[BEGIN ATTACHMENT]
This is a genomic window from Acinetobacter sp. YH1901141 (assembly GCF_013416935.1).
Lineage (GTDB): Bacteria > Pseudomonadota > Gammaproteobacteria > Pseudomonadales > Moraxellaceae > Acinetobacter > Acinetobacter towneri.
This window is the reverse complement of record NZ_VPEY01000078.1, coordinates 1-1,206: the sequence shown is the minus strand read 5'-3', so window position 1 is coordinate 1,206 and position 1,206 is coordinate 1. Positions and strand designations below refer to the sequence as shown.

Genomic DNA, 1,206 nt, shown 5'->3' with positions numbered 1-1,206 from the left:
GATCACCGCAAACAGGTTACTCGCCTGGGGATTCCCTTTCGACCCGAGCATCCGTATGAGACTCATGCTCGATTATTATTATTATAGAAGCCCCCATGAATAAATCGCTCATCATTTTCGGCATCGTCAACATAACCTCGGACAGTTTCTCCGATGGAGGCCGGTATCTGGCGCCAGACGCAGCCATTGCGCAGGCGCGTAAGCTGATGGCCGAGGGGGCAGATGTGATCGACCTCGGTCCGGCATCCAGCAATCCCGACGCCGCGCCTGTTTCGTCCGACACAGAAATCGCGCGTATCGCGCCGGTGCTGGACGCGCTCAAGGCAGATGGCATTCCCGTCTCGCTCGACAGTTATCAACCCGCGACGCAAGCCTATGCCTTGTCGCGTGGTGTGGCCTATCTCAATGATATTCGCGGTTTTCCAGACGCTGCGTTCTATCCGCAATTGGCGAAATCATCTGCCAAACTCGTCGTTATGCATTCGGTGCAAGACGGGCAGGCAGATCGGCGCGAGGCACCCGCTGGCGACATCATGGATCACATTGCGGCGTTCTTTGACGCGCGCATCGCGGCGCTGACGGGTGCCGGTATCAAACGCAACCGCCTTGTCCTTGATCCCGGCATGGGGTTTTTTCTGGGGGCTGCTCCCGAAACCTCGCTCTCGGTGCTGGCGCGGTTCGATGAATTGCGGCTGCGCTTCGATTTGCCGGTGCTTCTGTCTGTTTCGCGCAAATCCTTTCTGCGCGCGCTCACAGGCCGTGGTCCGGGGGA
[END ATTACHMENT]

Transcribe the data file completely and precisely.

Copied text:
This is a genomic window from Acinetobacter sp. YH1901141 (assembly GCF_013416935.1).
Lineage (GTDB): Bacteria > Pseudomonadota > Gammaproteobacteria > Pseudomonadales > Moraxellaceae > Acinetobacter > Acinetobacter towneri.
This window is the reverse complement of record NZ_VPEY01000078.1, coordinates 1-1,206: the sequence shown is the minus strand read 5'-3', so window position 1 is coordinate 1,206 and position 1,206 is coordinate 1. Positions and strand designations below refer to the sequence as shown.

Genomic DNA, 1,206 nt, shown 5'->3' with positions numbered 1-1,206 from the left:
GATCACCGCAAACAGGTTACTCGCCTGGGGATTCCCTTTCGACCCGAGCATCCGTATGAGACTCATGCTCGATTATTATTATTATAGAAGCCCCCATGAATAAATCGCTCATCATTTTCGGCATCGTCAACATAACCTCGGACAGTTTCTCCGATGGAGGCCGGTATCTGGCGCCAGACGCAGCCATTGCGCAGGCGCGTAAGCTGATGGCCGAGGGGGCAGATGTGATCGACCTCGGTCCGGCATCCAGCAATCCCGACGCCGCGCCTGTTTCGTCCGACACAGAAATCGCGCGTATCGCGCCGGTGCTGGACGCGCTCAAGGCAGATGGCATTCCCGTCTCGCTCGACAGTTATCAACCCGCGACGCAAGCCTATGCCTTGTCGCGTGGTGTGGCCTATCTCAATGATATTCGCGGTTTTCCAGACGCTGCGTTCTATCCGCAATTGGCGAAATCATCTGCCAAACTCGTCGTTATGCATTCGGTGCAAGACGGGCAGGCAGATCGGCGCGAGGCACCCGCTGGCGACATCATGGATCACATTGCGGCGTTCTTTGACGCGCGCATCGCGGCGCTGACGGGTGCCGGTATCAAACGCAACCGCCTTGTCCTTGATCCCGGCATGGGGTTTTTTCTGGGGGCTGCTCCCGAAACCTCGCTCTCGGTGCTGGCGCGGTTCGATGAATTGCGGCTGCGCTTCGATTTGCCGGTGCTTCTGTCTGTTTCGCGCAAATCCTTTCTGCGCGCGCTCACAGGCCGTGGTCCGGGGGA